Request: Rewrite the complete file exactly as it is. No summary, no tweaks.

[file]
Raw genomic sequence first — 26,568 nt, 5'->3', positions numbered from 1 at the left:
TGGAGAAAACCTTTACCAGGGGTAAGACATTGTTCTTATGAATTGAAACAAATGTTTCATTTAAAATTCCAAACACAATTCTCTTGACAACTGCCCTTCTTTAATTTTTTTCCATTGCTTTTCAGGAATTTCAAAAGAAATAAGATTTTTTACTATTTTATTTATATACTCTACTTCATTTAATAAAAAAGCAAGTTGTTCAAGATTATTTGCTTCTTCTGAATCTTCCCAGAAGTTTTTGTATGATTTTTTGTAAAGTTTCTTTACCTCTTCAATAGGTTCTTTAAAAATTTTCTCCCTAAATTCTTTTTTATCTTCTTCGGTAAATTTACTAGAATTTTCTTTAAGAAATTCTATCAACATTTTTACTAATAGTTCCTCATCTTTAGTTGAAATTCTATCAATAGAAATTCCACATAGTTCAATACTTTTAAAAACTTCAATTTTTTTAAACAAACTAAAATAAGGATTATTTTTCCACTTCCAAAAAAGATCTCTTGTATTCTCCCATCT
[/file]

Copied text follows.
Raw genomic sequence first — 26,568 nt, 5'->3', positions numbered from 1 at the left:
TGGAGAAAACCTTTACCAGGGGTAAGACATTGTTCTTATGAATTGAAACAAATGTTTCATTTAAAATTCCAAACACAATTCTCTTGACAACTGCCCTTCTTTAATTTTTTTCCATTGCTTTTCAGGAATTTCAAAAGAAATAAGATTTTTTACTATTTTATTTATATACTCTACTTCATTTAATAAAAAAGCAAGTTGTTCAAGATTATTTGCTTCTTCTGAATCTTCCCAGAAGTTTTTGTATGATTTTTTGTAAAGTTTCTTTACCTCTTCAATAGGTTCTTTAAAAATTTTCTCCCTAAATTCTTTTTTATCTTCTTCGGTAAATTTACTAGAATTTTCTTTAAGAAATTCTATCAACATTTTTACTAATAGTTCCTCATCTTTAGTTGAAATTCTATCAATAGAAATTCCACATAGTTCAATACTTTTAAAAACTTCAATTTTTTTAAACAAACTAAAATAAGGATTATTTTTCCACTTCCAAAAAAGATCTCTTGTATTCTCCCATCT